Saturday, February 7, 2009

Filling the Void As the Old Book World Crumbles

In his recent editorial, Why Book Reviews Matter, Max Fisher comments on the rumors of doom concerning the Washington Post's weekly stand-alone featuring news and reviews of all things literary. (The editorial can be found here.) Even though the rumors are currently being denied, it is more evidence of the struggle all print media is facing, which is declining sales due to the availability of free content on the Web.

This trend follows in the wake of the rise in Print-on-Demand (POD) publishing that is forcing traditional publishers to completely rethink their business model. The days of filling warehouses with offset print books that are delivered to brick-and-mortar bookstores are quickly fading. A full 55% of all books are sold online, not in stores.

While POD publishing may be a nightmare for traditional publishing houses, it’s a dream come true for many authors. By utilizing one-stop-shopping vendors such as Lightning Source to provide editing, design, layout, and printing, and then posting their products directly on Amazon and other online retail outlets, many authors are by-passing traditional publishers altogether. However, vanity publishing still carries a bit of a stigma in both the literary business world and among readers. Self-published books are not considered to be as high a quality as those selected for print by traditional publishers.

Another emerging trend is being forged by small, independent publishers who are more author-friendly in terms of royalties and contract lengths and who still offer many of the perks of traditional publishers. In some cases, the layout and design fees are paid by the author. Publishing in this manner seems to be gaining in popularity as a “middle way” between vanity publishing and what is now being called “old-world” publishing.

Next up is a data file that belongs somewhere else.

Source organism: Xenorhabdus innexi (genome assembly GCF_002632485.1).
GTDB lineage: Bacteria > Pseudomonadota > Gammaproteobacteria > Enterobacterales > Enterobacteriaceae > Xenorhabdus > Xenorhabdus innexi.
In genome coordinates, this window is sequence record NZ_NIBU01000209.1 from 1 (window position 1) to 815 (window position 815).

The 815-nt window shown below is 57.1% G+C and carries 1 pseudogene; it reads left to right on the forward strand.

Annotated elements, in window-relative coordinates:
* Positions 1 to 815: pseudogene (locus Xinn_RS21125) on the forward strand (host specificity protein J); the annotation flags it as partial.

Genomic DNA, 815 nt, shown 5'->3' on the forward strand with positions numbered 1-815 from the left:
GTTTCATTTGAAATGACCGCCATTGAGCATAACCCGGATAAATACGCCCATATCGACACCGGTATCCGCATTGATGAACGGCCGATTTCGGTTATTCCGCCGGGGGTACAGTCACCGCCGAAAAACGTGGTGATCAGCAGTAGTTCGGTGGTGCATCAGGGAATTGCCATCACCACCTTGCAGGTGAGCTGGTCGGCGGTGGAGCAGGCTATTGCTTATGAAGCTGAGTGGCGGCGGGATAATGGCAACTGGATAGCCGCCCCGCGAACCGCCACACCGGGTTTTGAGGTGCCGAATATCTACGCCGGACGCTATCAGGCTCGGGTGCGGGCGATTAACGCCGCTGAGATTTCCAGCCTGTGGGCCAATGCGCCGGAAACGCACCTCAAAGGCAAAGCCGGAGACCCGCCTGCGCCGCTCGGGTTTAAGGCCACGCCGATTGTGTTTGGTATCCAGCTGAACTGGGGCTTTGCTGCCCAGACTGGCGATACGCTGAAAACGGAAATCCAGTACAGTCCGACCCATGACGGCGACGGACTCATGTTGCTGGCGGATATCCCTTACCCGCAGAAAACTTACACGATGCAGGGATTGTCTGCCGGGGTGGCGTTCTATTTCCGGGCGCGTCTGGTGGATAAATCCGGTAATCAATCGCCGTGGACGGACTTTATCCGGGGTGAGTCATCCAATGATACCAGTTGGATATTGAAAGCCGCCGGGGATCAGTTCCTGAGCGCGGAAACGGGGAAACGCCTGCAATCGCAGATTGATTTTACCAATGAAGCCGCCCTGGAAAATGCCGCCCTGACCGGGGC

Is the reorganization of traditional publishing house methods, the disappearing of print media and the rise of POD self-publishing brewing into a perfect storm that will result in the demise of quality standards? Only a select few traditional publishers and print media are considered as guardians of high standards. Getting your book reviewed in the NY Times is truly a feather in your cap.

Today, book marketing gurus claim that being the recipient of a book award could mean the difference in helping a librarian decide whether or not to buy your book. Writers who win such prizes market themselves as an “award-winning author.” Few readers check to see which award has been bestowed. The unfortunate truth is, there are so many awards offered to today’s authors that, given enough money and time, winning an award is not as difficult as it once was. And, very few of these awards are credentialed in such a way that it is any boon to the author to extensively advertise the name.

Anyone who has ever marketed anything knows that endorsements and reviews count. The higher the profile of the endorser, the better. As the old ways of book publishing and marketing continue to give way to the digital revolution, who will hold the new standards for deciding what’s worth reading? What will fill the void when the old ways are gone? Will we be even further subjected to the rising din of noise created by the masses when more people are shouting about their product while fewer are listening to accredited sources? Time will tell.

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1 comment:

Sun Singer said...

I'm surprised by the fact that more mainstream houses don't appear to be following the lead of HarperStudio by experimenting with new ideas, i.e., cutting exorbitant advances and discontinuing consignment method of selling in which books are fully returnable.

Mainstream houses could, it would seem, use POD for niche books and first runs of debut novels until sales requirements show need for offset.

Malcolm